By Ed Sum (The Vintage Tempest)
After the fun-filled Gala at the 2016 Victoria Film Festival, I was ready to head to the aisles to view this show’s weekend selection in the best of what independent cinema has to offer. But first, one of the staples that is a must-attend for me, especially when I want to learn more about the behind-the-scenes work, is Springboard’s In Conversation series hosted by Richard Crouse. He’s the voice of Canada’s movie and entertainment scene. From the big blockbusters to the indies, he’s covered them all and his knowledge is vast. I was hooked about four years ago and I find it’s best not to miss these talks.
He began Saturday’s schedule with a very delightful and informative chat with Semi Chellas. Like a well-crafted movie, the first act recounted her life and what motivated her to become a storyteller. By second, glimpses into how she became hired to write for Mad Men and the climax is a very insightful look into what goes on in the writer’s room. A Q&A followed, and I’m not surprised at this discussion’s focus on the seminal show that helped make her a big name in the industry. I was interested in her works aimed at younger audiences. Technically, she’s only done one product which just happened to fit into the category quite well. Since she’s raising two children herself, I did ask if any more is planned. She’s definitely interested. She’s said to me that it’s a genre she wants to revisit.
After this talk, I was hungry enough to wish I had a TARDIS so I can make it to Surrey, BC to get a sandwich. The evening had two films. One I could go see again, The Sandwich Nazi, or I could see where Ellen Page has advanced in her career. I will always think of her more as the lovely Kitty Pryde in X-Men: Last Stand and Days of Future Past (I wished she had more of a role in this tho because the comics had her travel back in time instead of Wolverine in the movie!), and I know she’s done an amazing body of work outside of the comic book movie realm. Into the Forest is a genre film based on the book of the same name. It’s very light on the science fiction elements, but the world is definitely there. Patricia Rozema tells me this movie is more like speculative science fiction than hardcore, and I agree. In the Q&A after this film, she revealed that Page brought the idea of the book to her to develop, and from the start, she knew what would be this movie’s focus — to look at the lives of two young women and have it be a coming of age story instead of one with Hollywood-style appeal (i.e. big explosions and killer zombies). She’s not that type of filmmaker.
Sunday, I returned to town to check out the Mr. Crouse’s talk with Larry Weinstein. He recounted his early days prior to being a filmmaker. The amusing part of his life story is that he was a teen with finer tastes in music. His love for Classical artists is well-known and that’s what led him to make such fine films like Mozartballs, Beethoven’s Hair, Ravel and Ravel’s Brain. He’s also crafted a wonderful series of shorts like Burnt Toast. Of these composers, he said Maurice Ravel is his favourite. During this talk, showed segments from two of his latest works. One should not be announced just yet, but The Devil’s Horn (History of the Saxophone) was the highlight. It played later that day. The film is quite solid as is, but in my interview with him, he says it’s still a work in progress. I look forward to watching the finished product when its released.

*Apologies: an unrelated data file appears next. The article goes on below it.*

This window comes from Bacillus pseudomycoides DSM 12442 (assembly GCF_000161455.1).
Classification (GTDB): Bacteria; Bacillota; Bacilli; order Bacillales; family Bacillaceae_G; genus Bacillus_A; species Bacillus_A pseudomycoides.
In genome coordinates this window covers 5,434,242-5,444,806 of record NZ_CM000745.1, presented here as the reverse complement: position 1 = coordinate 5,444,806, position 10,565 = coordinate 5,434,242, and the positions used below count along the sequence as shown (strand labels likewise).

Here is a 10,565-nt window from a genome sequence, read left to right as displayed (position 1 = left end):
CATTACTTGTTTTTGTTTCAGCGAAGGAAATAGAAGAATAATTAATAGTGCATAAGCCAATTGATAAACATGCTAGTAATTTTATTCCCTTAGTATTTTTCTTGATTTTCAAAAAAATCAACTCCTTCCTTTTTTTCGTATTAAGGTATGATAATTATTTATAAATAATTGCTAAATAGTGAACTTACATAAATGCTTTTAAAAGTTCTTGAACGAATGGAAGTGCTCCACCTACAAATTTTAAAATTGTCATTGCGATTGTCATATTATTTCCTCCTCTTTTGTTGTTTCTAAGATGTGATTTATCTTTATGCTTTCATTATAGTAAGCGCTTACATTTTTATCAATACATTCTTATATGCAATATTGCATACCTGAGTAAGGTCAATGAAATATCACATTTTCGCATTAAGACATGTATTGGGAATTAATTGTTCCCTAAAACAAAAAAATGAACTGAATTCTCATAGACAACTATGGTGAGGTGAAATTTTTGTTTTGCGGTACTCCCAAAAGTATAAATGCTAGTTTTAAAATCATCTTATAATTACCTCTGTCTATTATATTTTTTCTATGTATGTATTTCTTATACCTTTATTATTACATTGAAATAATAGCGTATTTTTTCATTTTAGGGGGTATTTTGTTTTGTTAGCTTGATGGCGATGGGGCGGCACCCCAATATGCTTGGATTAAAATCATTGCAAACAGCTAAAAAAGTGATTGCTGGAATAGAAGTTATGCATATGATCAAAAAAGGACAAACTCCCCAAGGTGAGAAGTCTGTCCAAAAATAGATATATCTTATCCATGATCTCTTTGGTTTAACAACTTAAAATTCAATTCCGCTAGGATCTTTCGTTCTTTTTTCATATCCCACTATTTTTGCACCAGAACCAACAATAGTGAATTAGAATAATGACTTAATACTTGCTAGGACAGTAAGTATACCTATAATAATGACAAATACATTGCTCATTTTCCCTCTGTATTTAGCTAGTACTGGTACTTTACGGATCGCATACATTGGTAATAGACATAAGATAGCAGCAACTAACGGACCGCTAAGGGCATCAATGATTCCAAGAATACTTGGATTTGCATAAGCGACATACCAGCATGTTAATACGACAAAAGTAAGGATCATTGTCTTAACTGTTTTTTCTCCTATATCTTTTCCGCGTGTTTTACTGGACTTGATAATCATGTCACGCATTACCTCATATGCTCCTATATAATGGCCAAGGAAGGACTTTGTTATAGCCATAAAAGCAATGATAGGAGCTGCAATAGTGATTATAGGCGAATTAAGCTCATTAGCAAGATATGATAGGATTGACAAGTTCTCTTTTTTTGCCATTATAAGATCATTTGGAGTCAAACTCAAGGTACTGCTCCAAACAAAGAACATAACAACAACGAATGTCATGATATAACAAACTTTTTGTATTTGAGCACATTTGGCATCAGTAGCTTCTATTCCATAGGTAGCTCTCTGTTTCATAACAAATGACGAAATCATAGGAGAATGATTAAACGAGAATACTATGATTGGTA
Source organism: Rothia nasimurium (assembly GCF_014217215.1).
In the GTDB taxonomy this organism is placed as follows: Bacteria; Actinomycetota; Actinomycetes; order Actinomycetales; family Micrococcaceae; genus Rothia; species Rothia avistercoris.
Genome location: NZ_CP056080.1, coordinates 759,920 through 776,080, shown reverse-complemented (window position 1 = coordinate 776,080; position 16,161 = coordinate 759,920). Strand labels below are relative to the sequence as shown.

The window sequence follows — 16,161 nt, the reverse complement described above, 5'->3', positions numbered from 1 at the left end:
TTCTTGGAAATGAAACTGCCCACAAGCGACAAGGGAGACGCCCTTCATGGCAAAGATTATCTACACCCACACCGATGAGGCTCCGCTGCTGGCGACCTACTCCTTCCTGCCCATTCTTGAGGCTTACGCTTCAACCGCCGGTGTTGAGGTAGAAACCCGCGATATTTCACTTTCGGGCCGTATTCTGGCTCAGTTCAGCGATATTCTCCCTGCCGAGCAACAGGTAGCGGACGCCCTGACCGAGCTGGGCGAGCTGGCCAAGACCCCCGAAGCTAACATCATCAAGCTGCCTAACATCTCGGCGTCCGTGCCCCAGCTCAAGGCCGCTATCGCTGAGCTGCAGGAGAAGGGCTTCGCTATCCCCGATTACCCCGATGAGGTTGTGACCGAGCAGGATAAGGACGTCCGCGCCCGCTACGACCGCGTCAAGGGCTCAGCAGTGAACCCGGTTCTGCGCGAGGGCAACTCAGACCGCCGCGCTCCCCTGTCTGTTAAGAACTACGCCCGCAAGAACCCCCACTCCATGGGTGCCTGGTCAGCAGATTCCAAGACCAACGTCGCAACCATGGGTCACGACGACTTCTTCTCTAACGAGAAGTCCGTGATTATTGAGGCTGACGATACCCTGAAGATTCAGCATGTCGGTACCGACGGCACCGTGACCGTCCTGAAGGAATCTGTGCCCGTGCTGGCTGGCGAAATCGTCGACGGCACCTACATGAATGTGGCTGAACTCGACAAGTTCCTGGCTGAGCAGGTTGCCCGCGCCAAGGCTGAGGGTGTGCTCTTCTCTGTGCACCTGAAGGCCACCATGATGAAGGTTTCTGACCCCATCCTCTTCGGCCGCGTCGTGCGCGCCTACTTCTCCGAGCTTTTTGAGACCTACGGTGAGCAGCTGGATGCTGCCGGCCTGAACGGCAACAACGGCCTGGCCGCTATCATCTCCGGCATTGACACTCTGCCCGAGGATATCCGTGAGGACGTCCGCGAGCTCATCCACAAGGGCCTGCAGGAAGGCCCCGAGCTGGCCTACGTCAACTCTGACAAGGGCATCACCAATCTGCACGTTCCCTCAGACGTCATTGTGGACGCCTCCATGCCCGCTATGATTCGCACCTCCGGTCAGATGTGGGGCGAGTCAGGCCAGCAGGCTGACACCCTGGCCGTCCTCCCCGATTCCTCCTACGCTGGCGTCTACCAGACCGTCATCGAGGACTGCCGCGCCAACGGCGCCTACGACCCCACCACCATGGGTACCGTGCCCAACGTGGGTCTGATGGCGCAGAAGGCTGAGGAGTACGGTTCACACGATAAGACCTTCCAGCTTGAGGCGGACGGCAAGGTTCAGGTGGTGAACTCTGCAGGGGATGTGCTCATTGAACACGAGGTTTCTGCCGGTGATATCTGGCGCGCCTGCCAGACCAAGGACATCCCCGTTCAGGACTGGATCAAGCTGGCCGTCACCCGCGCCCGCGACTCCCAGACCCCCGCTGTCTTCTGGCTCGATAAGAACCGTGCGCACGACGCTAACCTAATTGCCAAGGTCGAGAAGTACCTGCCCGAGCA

For the afternoon, I prepared for BC Family Day by going to a screening to McDull: Me and My Mum, a cute animated film from Hong Kong. Although I find the name odd, hardly Chinese-sounding and more Scottish, at least I discovered in the film that his real name is Nong Mak, a piglet with an affinity to aspire to great heights, but often failing. His attitude to persevere is what makes this character enduring, and in this latest product, he’s all grown up. Here, this film looks back at his life. A separate review will be coming.
The evening had Cinevic, a local society of filmmakers, celebrating 25 years in a special night looking back at their works and a documentary Al Purdy Was Here which looks at this poet’s influence upon the world-wide scene. He lived in North Saanich and passed in 2000. The mark he left is indelible. Feeling like Pink Floyd, I wished I was there for either screening, but sadly, I had other obligations to fulfill.
The week looks great with more films to go see. My picks include Rams on Monday, Miss India America on Tuesday, Hermits on Weds, The Lobster on Thurs and a double-bill of The Girl in the Photographs and The Smalls: Forever is a Long Time Friday. Some I will attempt to catch if it is not sold out (or seen already in advance) but when the film festival is in town, all other blockbuster movies do not matter anymore. Admittedly, I will have to catch Deadpool. I could not be a geek if I ignored it opening weekend.
I think the VFF programmers have decided to screen more one-time only films more than previous years. I do not mind, but sometimes to decide which one of the two, if not three, I must see on the big screen is tough. Thankfully the second weekend is loose. There will no doubt be a few added screenings to the empty theatre one at the Odeon, which I think is being saved for those hits. Al Purdy, I just may catch you yet!